The Government is committing $145 million over four years for the provision of training positions in both general practice (a 50% increase to 900 positions by 2011) and specialist training (a 100% increase to 300 positions by 2011), as well as the 80% increase in the number of placements for junior doctors to rotate into general practice surgeries.
AMSA National President Mr. Rob Mitchell said, "I am pleased to see this plan for the training of the medical workforce. I particularly commend the government on their attention to general practice, and the expansion of junior doctor placements within the community environment.
"But what is missing is an allocation of quarantined capital grant funding for the expansion of undergraduate teaching in General Practice.
"The evidence suggests medical students must be exposed to an array of positive experiences in general practice early in their undergraduate training if we are to have any success in encouraging them towards General Practice as their choice of career."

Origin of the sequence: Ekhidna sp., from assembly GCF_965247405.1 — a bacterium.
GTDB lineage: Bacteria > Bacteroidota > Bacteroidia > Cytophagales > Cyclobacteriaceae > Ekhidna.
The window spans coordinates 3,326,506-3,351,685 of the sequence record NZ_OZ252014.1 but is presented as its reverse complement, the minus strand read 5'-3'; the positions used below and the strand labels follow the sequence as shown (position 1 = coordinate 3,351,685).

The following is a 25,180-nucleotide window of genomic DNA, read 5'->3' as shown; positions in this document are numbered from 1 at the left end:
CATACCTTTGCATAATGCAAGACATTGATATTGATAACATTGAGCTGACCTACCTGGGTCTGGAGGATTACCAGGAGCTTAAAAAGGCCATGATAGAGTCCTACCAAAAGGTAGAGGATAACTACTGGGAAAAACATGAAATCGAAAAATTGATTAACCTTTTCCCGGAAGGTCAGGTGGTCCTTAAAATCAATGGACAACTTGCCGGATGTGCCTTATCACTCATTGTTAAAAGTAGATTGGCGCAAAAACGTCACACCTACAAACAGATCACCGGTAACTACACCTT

"General Practitioners require capital grants to fund the implementation of a high-quality educational environment with resources such as textbooks and computers, and additional consulting rooms for students and training doctors," said Mr. Mitchell.
With a doubling in the number of medical students anticipated by the year 2012, financial and resource commitments cannot come at a more critical time. "We must be vigilant, not only in planning for the expanding workforce, but also in maintaining the high quality of medical education we deliver in this country - and that requires capital funding for undergraduate training in general practice."